I’ve been cleaning out my books for the past couple weeks, which has been an entirely complaint-worthy endeavor. I’ve also had a pretty good time finding things I’d totally forgotten about, like this book. Mum bought me The Queening of Ceridwen by Esther Elias I think when I was in high school, solely on the basis of it having my name in the title. Having a really weird name meant that I never got to have those dippy tourist mugs and key-chains with my name on them growing up. I disparage them now, but it is only because they are sour grapes. Sour, sour grapes.
Anyway, I totally love this book. I’m not going to star it, because I don’t think the star-system here makes any sense usually, and for this it’s especially weird. The Queening of Ceridwen is a book about a Welsh corgi named Ceridwen. This is a sequel of sorts to Profile of Glindy, who was also a Welsh corgi, and Ceridwen’s “true love”. I’m making them sound like fiction, but they are memoirs of house pets, and totally earnest. Both books were written by their “mistress”, as she refers to herself, and are absolutely amazing. Whenever I find this book I can’t help myself and read out the table of contents to my husband in a fake British accent. (This doesn’t actually make any sense, because the author is from Pittsburgh.) Some chapter headings:
6. We Move From Our House on the Hill and Glindy Goes to Heaven
10. The Story of Her Struggle With Diabetes
15. “Blest Be the Tie That Binds” – It’s Ceridwen
And my all time favorite:
Epilogue….An Interview With St. Peter – Sometime Later
I am absolutely trying not to make too much fun of Ms. Elias, even though this book is completely nutty. Especially the parts where she talks to the dogs. My grandfather when he was in his 80s wrote and self-published two books, which cannot be found on most book review sites, although you can find the second volume on Amazon, last I checked. (We accidentally left a bunch in my grandparents’ house after Grandma died, and I think the new owner tried to make a quick buck on the self-published works of a 90 year old.) The first volume of Full of Sound and Fury, Grandpa’s book, was a collection of plays he’d written for high school performances. He was the drama coach for a high school forever, and as a young man he did summer stock and other theatrical endeavors. His second volume was more personal hokum and anecdotes.
Interestingly, he was a fan of the dramatic dialogue with imaginary or literary figure like the author here. (Maybe it’s a Pittsburgh thing – that’s where he lived too.) When he died, I went through the bits he was collecting for the third volume on his computer, and a lot of them were conversations he imagined himself having with God. Not serious St Augustine stuff, but like large runs of puns and literary allusions, wisecracks and goofing off. He was serious at times too, grappling with the very concept of an afterlife, partially because I think if he had born in another time, he would have been a casual atheist, but that sort of thing was generationally impossible.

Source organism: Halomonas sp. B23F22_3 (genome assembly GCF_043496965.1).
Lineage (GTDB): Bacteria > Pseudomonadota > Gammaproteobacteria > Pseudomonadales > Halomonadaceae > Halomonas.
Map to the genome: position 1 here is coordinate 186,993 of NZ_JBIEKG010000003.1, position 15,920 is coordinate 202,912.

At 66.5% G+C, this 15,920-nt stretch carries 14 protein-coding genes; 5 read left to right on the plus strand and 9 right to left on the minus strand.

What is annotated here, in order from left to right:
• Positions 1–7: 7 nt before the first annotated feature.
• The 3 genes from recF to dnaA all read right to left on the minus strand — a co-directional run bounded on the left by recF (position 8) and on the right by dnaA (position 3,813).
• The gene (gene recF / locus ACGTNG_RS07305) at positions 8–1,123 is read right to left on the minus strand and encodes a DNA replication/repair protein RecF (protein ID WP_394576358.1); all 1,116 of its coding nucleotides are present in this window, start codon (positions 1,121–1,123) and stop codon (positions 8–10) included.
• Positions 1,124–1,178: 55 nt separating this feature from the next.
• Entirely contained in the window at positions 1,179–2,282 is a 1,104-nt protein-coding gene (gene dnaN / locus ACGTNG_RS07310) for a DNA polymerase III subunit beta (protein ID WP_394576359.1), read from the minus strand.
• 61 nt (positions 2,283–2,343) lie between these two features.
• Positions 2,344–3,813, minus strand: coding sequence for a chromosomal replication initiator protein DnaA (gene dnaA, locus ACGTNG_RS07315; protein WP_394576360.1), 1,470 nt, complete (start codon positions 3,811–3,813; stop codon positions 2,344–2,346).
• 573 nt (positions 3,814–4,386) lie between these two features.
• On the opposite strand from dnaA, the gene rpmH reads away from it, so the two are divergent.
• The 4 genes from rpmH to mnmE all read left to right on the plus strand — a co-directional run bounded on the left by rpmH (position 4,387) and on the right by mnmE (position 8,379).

Anyway, I’m trying to wind up to a point about writing and publishing. All kinds of stuff gets written and some of that stuff gets published, and an even smaller percentage of that stuff gets read, and an even smaller percentage gets read by a large group of people. I’ve never read my Grandpa’s books in total. I couldn’t handle it when he was living, because it was all too much of that balderdash and personal mythology that I could get from him firsthand. (And, frankly, a non-trivial percentage was hurtful bullshit.) Then he died, and it was still too much of his balderdash, but now it was tinged with the grief of his loss, and my guilt for never reading it while he was living.
But read or not, the writing of those books kept him alive. I am not exaggerating in any way. He was pretty active senior. He’d audit college classes ostensibly to learn something, but mostly to hang out and hold forth his brands of BS. Teachers either loved him or HATED him. But by the time he was 80, he was increasingly homebound, and as a consequence began suffering from depression. (Or, counterpoint: he suffered from depression his whole life, but they finally found a name and a treatment for it.)
I don’t know where he got the idea to write memoirs, but I suspect it was the man who was his editor through the process, a man who had been Grandpa’s student a few decades previous named Edwin Koval. Anyway, he started writing on of those electronic typewriters and worked up to an old desktop that we gave him. He’d retreat down to his big old desk in the basement and tap away. Writing gave him a place to use his voice, let him manage his legacy, and let him act out his conversations with God. Publishing was almost incidental, although I’m sure that he, like any author, would prefer to be read.
So, I don’t know. The whole thing is funny. I’m never going to read The Queening of Ceridwen cover to cover, but it makes me really happy that it exists, this elderly woman writing her loving eulogies to a couple of stumpy dogs. From what little I’ve read, she’s also working out what she thinks about the afterlife and her own approaching mortality, which is a pretty great thing for her to have done. And not to mention too sore a subject, but sometimes I see authors flip out on bad reviews from time to time. I understand; no one wants to have their work disliked or dismissed.
But, God, most authors should be so lucky as to have someone read their book, let alone work up the energy to dislike it. Maybe this is just readerly arrogance, and I’d feel differently if I were published. But every book is trying to find its audience, and the review process is part of that, even the bad ones. The audience of The Queening of Ceridwen is totally girls named Ceridwen who had a grandfather from the same hometown as the author who self-published his memoirs too. The rest of you will probably not be interested. It is pretty wonderful to find every couple of years in the mess though. I still love it.